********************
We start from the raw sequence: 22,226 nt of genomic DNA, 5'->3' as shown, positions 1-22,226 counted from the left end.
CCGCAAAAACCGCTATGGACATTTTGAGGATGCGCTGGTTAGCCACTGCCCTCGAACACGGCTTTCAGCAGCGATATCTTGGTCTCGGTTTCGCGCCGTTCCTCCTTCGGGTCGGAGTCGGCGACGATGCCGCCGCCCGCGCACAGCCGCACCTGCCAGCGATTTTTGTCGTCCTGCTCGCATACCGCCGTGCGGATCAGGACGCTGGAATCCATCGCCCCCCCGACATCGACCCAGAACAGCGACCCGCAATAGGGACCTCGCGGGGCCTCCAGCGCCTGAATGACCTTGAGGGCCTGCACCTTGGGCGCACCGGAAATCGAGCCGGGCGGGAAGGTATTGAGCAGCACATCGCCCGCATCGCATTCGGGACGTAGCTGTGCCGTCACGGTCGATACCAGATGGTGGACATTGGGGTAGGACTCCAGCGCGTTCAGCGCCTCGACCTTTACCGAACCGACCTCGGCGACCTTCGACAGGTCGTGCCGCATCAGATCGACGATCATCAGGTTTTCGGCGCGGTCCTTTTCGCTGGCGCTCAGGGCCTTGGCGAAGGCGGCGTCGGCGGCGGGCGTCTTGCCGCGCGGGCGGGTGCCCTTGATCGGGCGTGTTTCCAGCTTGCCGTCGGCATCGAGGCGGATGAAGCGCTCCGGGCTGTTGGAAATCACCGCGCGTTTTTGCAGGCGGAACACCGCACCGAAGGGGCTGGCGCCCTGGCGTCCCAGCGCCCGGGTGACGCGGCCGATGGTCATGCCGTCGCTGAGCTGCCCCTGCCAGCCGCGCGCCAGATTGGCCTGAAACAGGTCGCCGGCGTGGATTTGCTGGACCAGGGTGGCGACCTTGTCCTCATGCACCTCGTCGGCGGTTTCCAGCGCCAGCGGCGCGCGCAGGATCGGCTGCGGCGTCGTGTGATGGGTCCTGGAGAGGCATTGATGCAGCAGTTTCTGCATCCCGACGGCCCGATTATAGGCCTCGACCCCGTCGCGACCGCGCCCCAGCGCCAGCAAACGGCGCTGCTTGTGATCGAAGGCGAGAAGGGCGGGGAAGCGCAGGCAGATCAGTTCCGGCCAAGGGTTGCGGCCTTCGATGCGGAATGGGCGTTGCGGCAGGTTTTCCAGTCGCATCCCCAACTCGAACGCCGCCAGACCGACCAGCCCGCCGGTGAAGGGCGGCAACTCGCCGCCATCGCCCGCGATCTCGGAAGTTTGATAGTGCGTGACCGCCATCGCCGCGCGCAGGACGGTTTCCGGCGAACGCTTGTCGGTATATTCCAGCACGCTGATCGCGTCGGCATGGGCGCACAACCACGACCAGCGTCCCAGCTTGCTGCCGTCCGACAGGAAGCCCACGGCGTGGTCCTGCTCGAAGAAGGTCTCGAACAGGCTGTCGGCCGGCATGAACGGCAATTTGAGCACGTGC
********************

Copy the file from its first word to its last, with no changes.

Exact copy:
We start from the raw sequence: 22,226 nt of genomic DNA, 5'->3' as shown, positions 1-22,226 counted from the left end.
CCGCAAAAACCGCTATGGACATTTTGAGGATGCGCTGGTTAGCCACTGCCCTCGAACACGGCTTTCAGCAGCGATATCTTGGTCTCGGTTTCGCGCCGTTCCTCCTTCGGGTCGGAGTCGGCGACGATGCCGCCGCCCGCGCACAGCCGCACCTGCCAGCGATTTTTGTCGTCCTGCTCGCATACCGCCGTGCGGATCAGGACGCTGGAATCCATCGCCCCCCCGACATCGACCCAGAACAGCGACCCGCAATAGGGACCTCGCGGGGCCTCCAGCGCCTGAATGACCTTGAGGGCCTGCACCTTGGGCGCACCGGAAATCGAGCCGGGCGGGAAGGTATTGAGCAGCACATCGCCCGCATCGCATTCGGGACGTAGCTGTGCCGTCACGGTCGATACCAGATGGTGGACATTGGGGTAGGACTCCAGCGCGTTCAGCGCCTCGACCTTTACCGAACCGACCTCGGCGACCTTCGACAGGTCGTGCCGCATCAGATCGACGATCATCAGGTTTTCGGCGCGGTCCTTTTCGCTGGCGCTCAGGGCCTTGGCGAAGGCGGCGTCGGCGGCGGGCGTCTTGCCGCGCGGGCGGGTGCCCTTGATCGGGCGTGTTTCCAGCTTGCCGTCGGCATCGAGGCGGATGAAGCGCTCCGGGCTGTTGGAAATCACCGCGCGTTTTTGCAGGCGGAACACCGCACCGAAGGGGCTGGCGCCCTGGCGTCCCAGCGCCCGGGTGACGCGGCCGATGGTCATGCCGTCGCTGAGCTGCCCCTGCCAGCCGCGCGCCAGATTGGCCTGAAACAGGTCGCCGGCGTGGATTTGCTGGACCAGGGTGGCGACCTTGTCCTCATGCACCTCGTCGGCGGTTTCCAGCGCCAGCGGCGCGCGCAGGATCGGCTGCGGCGTCGTGTGATGGGTCCTGGAGAGGCATTGATGCAGCAGTTTCTGCATCCCGACGGCCCGATTATAGGCCTCGACCCCGTCGCGACCGCGCCCCAGCGCCAGCAAACGGCGCTGCTTGTGATCGAAGGCGAGAAGGGCGGGGAAGCGCAGGCAGATCAGTTCCGGCCAAGGGTTGCGGCCTTCGATGCGGAATGGGCGTTGCGGCAGGTTTTCCAGTCGCATCCCCAACTCGAACGCCGCCAGACCGACCAGCCCGCCGGTGAAGGGCGGCAACTCGCCGCCATCGCCCGCGATCTCGGAAGTTTGATAGTGCGTGACCGCCATCGCCGCGCGCAGGACGGTTTCCGGCGAACGCTTGTCGGTATATTCCAGCACGCTGATCGCGTCGGCATGGGCGCACAACCACGACCAGCGTCCCAGCTTGCTGCCGTCCGACAGGAAGCCCACGGCGTGGTCCTGCTCGAAGAAGGTCTCGAACAGGCTGTCGGCCGGCATGAACGGCAATTTGAGCACGTGC